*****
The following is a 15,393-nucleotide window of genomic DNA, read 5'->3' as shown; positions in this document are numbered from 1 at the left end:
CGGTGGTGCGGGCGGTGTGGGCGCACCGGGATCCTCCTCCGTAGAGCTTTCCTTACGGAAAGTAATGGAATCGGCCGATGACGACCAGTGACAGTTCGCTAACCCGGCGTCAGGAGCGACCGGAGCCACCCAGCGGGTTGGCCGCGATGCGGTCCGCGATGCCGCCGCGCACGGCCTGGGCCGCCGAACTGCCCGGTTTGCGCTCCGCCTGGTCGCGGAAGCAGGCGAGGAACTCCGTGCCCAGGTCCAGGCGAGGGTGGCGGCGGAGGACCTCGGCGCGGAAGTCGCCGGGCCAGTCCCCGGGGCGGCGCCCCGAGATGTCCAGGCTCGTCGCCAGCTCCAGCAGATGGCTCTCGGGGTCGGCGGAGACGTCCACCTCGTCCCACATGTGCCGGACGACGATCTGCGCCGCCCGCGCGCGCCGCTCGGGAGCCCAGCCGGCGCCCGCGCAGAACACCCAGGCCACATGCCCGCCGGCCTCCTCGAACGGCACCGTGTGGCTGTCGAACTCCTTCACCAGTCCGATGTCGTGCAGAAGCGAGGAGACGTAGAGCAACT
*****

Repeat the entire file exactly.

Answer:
The following is a 15,393-nucleotide window of genomic DNA, read 5'->3' as shown; positions in this document are numbered from 1 at the left end:
CGGTGGTGCGGGCGGTGTGGGCGCACCGGGATCCTCCTCCGTAGAGCTTTCCTTACGGAAAGTAATGGAATCGGCCGATGACGACCAGTGACAGTTCGCTAACCCGGCGTCAGGAGCGACCGGAGCCACCCAGCGGGTTGGCCGCGATGCGGTCCGCGATGCCGCCGCGCACGGCCTGGGCCGCCGAACTGCCCGGTTTGCGCTCCGCCTGGTCGCGGAAGCAGGCGAGGAACTCCGTGCCCAGGTCCAGGCGAGGGTGGCGGCGGAGGACCTCGGCGCGGAAGTCGCCGGGCCAGTCCCCGGGGCGGCGCCCCGAGATGTCCAGGCTCGTCGCCAGCTCCAGCAGATGGCTCTCGGGGTCGGCGGAGACGTCCACCTCGTCCCACATGTGCCGGACGACGATCTGCGCCGCCCGCGCGCGCCGCTCGGGAGCCCAGCCGGCGCCCGCGCAGAACACCCAGGCCACATGCCCGCCGGCCTCCTCGAACGGCACCGTGTGGCTGTCGAACTCCTTCACCAGTCCGATGTCGTGCAGAAGCGAGGAGACGTAGAGCAACT